Step 5 – Look In The Direction You Want To Go.
The most important thing to do is look in the direction you want to go. This may sound obvious, but it’s something that even more experienced riders forget about. Think about when you drive a car down the highway— if you suddenly looked at the shoulder of the road, your body would automatically steer toward it and you’d be in danger of driving off into a ditch! The same principle applies on a snowboard: if your head turns to look at the ground, your body will follow your eyes.
So how do we get our bodies moving in the right direction? It all starts with looking up and ahead, only for a split second. You don’t want to stare too long or too hard; keep your motion smooth and controlled. Just focus on where you want to end up instead of where you are now (or where you were two seconds ago). The rest will take care of itself.
Step 6 – Build Speed, If Possible.
- Build speed using a series of short turns. This can be done on a beginner’s slope, or you can get to the top of the run and go down the slopes reserved for higher-level boarders. The trick here is to use your whole body to create momentum. Don’t rely on your arms—you want to use as much of your lower body as you can, especially around your legs and ankles.
- Use a board that suits your level of expertise. If you’re not used to going at high speeds, it will be difficult, if not impossible, to perform this trick properly with a smaller snowboard or with “twin tips,” which are usually recommended for freestyle boarding only. For beginners, a larger board with more surface area will make achieving this trick easier than it would be otherwise.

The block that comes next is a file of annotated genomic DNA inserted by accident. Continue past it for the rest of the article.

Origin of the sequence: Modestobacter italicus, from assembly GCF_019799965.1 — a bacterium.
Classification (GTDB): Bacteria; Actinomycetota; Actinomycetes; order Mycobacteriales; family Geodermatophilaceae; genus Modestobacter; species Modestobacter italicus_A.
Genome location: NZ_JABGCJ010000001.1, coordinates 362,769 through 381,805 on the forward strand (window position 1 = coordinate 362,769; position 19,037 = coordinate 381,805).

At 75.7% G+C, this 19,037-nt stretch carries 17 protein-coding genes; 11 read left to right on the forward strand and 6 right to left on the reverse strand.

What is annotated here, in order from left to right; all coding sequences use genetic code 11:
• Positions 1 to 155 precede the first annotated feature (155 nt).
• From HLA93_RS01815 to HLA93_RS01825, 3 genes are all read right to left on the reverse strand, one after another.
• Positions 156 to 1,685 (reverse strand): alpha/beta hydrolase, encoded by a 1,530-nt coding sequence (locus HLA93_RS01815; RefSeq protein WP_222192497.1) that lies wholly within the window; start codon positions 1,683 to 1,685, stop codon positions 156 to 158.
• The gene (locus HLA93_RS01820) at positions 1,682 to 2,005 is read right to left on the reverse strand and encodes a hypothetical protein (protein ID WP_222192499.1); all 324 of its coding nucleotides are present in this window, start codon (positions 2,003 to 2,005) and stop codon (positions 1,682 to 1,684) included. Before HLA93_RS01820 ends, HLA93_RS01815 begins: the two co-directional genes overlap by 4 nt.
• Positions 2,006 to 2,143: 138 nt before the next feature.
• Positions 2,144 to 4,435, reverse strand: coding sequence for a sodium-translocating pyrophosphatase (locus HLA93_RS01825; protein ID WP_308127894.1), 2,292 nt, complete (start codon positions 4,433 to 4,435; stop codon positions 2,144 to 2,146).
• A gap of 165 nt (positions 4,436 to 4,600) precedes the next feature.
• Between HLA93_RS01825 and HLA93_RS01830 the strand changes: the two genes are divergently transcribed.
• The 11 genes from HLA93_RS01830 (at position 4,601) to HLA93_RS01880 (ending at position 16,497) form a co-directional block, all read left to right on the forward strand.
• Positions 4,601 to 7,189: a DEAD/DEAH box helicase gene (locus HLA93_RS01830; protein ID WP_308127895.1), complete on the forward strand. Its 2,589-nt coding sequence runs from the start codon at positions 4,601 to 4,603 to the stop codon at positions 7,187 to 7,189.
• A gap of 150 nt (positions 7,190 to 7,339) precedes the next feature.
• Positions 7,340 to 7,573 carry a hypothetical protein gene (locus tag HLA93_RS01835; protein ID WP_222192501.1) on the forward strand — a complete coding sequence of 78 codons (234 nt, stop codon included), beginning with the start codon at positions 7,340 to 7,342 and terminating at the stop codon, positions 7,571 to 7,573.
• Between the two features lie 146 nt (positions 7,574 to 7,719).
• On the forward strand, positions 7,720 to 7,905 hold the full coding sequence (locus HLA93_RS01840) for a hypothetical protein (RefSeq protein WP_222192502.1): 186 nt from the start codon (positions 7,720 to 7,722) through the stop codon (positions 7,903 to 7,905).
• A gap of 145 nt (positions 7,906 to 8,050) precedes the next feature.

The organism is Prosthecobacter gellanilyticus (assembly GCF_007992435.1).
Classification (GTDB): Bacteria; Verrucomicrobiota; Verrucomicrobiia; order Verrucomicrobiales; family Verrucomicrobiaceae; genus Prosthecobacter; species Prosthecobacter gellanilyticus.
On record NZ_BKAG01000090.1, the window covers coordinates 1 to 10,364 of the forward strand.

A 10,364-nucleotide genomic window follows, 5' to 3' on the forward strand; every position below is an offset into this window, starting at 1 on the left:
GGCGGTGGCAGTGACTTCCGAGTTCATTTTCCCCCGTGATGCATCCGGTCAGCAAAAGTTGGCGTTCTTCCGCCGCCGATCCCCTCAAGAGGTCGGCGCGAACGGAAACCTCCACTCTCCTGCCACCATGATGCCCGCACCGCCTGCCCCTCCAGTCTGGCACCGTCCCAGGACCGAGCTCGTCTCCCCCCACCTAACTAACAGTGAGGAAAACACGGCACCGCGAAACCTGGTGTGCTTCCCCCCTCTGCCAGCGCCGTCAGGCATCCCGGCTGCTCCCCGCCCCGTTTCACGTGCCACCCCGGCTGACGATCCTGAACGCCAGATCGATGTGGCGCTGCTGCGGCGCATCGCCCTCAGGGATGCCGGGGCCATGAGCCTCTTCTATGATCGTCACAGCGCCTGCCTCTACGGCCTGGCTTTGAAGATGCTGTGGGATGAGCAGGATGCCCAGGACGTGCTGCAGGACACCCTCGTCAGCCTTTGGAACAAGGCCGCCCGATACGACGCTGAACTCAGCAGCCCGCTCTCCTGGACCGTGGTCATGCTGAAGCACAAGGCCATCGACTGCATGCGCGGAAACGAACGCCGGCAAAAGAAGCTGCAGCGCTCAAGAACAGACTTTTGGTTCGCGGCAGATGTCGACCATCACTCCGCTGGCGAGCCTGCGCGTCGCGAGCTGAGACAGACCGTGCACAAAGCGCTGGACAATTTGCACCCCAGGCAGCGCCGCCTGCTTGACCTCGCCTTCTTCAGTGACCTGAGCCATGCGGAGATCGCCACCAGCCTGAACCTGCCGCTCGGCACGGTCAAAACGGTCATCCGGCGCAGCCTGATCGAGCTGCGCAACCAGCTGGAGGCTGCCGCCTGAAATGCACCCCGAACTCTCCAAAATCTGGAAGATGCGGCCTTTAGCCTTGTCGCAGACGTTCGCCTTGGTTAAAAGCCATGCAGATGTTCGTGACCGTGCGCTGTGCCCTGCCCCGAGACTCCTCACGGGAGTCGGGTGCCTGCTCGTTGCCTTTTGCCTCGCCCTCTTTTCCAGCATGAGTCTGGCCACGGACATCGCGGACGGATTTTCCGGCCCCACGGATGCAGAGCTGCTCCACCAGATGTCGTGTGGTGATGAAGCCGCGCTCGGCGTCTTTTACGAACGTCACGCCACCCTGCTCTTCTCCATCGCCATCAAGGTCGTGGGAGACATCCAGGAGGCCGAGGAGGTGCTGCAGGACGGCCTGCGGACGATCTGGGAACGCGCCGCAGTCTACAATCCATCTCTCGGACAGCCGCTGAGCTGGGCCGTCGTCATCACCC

- Be sure that you’re comfortable going fast before attempting this move. Attempting it too soon could lead not only to frustration but also a serious injury in the event of a fall while traveling at high speeds!
Step 7 – Shift Back Toward The Tail Of Your Board As You Approach The 180 Point.
When you see the 180 point approaching, shift your weight back to your strong foot. This will allow you to turn toward the 180 point without losing too much speed. Keep your knees bent and straighten out your back, so you don’t lose balance. You can also move your ankles slightly and lift up on the heel of your front foot to make it easier to turn toward the 180 point. Shift both feet forward again as soon as you pass the 180 point so that they are both in a normal riding position facing downhill and ride along.
Our Final Thoughts
Learning how to do a 180 is an important skill for snowboarding that will help you navigate the slopes better. The 180 is easier than doing a 360, so it’s recommended to learn how to do the 180 before working on the 360.
The 180 is less advanced than a 360, so if you’re just starting out with snowboarding and want to work on something simpler first, go for this maneuver. Once you feel comfortable with your 180s, you’ll be ready to work on learning how to do the more advanced 360.